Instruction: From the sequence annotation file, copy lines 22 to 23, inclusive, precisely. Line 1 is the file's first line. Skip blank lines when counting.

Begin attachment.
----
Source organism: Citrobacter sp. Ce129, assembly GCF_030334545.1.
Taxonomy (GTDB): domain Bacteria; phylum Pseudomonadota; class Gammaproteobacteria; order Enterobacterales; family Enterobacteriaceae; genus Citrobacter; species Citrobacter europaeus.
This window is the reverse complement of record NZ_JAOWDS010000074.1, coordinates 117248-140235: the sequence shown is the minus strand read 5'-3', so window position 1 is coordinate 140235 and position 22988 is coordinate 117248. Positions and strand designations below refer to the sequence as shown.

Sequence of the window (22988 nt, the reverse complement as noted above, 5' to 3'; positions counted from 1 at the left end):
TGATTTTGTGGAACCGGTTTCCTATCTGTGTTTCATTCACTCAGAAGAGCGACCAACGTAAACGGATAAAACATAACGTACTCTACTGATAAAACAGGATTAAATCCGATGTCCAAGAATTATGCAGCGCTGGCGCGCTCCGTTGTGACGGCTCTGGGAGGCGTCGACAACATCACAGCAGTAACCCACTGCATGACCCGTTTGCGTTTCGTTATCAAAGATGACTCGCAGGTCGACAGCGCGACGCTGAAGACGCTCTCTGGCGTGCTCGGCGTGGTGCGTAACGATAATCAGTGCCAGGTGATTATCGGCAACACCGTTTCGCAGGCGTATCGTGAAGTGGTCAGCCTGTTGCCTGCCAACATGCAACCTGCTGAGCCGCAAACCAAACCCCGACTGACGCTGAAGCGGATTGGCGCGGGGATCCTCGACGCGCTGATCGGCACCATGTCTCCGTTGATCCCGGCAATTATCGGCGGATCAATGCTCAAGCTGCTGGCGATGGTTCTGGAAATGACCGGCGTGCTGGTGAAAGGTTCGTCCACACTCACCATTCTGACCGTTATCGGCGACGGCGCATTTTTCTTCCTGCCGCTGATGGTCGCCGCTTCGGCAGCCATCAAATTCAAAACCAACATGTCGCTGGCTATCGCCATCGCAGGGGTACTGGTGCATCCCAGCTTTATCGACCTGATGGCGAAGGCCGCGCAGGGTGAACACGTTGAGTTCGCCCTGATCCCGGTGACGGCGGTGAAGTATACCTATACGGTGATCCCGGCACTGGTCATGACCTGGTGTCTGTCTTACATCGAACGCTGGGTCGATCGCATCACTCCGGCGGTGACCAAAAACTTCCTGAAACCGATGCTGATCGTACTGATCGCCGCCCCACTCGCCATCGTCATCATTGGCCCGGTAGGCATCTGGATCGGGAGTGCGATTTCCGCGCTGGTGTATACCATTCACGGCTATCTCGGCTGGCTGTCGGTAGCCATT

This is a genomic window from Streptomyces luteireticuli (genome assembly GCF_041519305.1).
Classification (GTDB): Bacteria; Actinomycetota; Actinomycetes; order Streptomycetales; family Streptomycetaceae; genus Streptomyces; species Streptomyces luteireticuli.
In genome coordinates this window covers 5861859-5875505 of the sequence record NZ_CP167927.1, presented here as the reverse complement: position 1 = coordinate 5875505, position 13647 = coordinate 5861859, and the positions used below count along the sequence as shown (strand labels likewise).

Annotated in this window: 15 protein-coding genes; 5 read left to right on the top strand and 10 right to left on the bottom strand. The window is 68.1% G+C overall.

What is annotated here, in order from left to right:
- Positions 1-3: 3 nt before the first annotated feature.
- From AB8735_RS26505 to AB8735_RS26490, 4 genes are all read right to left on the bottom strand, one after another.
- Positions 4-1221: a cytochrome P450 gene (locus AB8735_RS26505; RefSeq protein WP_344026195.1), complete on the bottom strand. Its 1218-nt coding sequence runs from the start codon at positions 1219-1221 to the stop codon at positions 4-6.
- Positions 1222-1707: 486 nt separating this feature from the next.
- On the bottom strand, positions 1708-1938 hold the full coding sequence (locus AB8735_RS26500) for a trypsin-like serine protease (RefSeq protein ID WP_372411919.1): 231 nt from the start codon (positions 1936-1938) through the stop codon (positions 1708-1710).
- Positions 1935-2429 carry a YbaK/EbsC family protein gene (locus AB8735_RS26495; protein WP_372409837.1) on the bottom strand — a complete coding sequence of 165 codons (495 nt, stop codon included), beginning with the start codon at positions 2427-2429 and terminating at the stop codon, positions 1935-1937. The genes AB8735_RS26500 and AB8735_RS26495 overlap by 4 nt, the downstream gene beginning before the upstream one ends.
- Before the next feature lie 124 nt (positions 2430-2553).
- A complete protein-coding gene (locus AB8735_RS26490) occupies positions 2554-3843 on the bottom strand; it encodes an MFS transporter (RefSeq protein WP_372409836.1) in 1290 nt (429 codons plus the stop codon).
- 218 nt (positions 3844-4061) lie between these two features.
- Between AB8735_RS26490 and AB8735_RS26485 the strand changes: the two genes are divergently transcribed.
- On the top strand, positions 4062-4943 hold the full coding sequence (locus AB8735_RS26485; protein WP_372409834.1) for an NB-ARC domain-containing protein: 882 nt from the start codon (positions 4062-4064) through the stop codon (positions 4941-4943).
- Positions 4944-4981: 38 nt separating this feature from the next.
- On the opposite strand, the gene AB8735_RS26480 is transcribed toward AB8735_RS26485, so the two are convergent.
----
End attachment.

- Positions 4944-4981: 38 nt separating this feature from the next.
- On the opposite strand, the gene AB8735_RS26480 is transcribed toward AB8735_RS26485, so the two are convergent.